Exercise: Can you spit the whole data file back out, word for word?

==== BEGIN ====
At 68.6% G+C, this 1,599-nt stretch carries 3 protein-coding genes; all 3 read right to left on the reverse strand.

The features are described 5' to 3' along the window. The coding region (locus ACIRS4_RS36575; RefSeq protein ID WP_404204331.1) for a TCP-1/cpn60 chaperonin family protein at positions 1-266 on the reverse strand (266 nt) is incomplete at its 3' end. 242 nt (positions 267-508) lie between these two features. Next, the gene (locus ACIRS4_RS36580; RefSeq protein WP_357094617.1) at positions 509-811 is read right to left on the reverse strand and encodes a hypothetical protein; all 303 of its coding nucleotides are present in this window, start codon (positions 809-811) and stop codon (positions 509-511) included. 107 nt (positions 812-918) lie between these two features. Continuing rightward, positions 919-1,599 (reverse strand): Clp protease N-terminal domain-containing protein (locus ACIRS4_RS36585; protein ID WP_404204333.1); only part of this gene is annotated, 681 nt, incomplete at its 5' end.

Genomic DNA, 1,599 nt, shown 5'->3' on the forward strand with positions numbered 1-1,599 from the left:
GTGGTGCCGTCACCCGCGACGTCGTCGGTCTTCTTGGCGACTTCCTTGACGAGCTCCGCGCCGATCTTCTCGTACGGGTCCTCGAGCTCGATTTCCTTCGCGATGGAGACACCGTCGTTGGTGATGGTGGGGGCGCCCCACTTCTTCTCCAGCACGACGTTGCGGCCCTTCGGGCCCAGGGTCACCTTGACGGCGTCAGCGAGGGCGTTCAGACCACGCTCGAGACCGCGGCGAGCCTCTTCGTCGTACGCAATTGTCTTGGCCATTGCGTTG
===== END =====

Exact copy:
At 68.6% G+C, this 1,599-nt stretch carries 3 protein-coding genes; all 3 read right to left on the reverse strand.

The features are described 5' to 3' along the window. The coding region (locus ACIRS4_RS36575; RefSeq protein ID WP_404204331.1) for a TCP-1/cpn60 chaperonin family protein at positions 1-266 on the reverse strand (266 nt) is incomplete at its 3' end. 242 nt (positions 267-508) lie between these two features. Next, the gene (locus ACIRS4_RS36580; RefSeq protein WP_357094617.1) at positions 509-811 is read right to left on the reverse strand and encodes a hypothetical protein; all 303 of its coding nucleotides are present in this window, start codon (positions 809-811) and stop codon (positions 509-511) included. 107 nt (positions 812-918) lie between these two features. Continuing rightward, positions 919-1,599 (reverse strand): Clp protease N-terminal domain-containing protein (locus ACIRS4_RS36585; protein ID WP_404204333.1); only part of this gene is annotated, 681 nt, incomplete at its 5' end.

Genomic DNA, 1,599 nt, shown 5'->3' on the forward strand with positions numbered 1-1,599 from the left:
GTGGTGCCGTCACCCGCGACGTCGTCGGTCTTCTTGGCGACTTCCTTGACGAGCTCCGCGCCGATCTTCTCGTACGGGTCCTCGAGCTCGATTTCCTTCGCGATGGAGACACCGTCGTTGGTGATGGTGGGGGCGCCCCACTTCTTCTCCAGCACGACGTTGCGGCCCTTCGGGCCCAGGGTCACCTTGACGGCGTCAGCGAGGGCGTTCAGACCACGCTCGAGACCGCGGCGAGCCTCTTCGTCGTACGCAATTGTCTTGGCCATTGCGTTG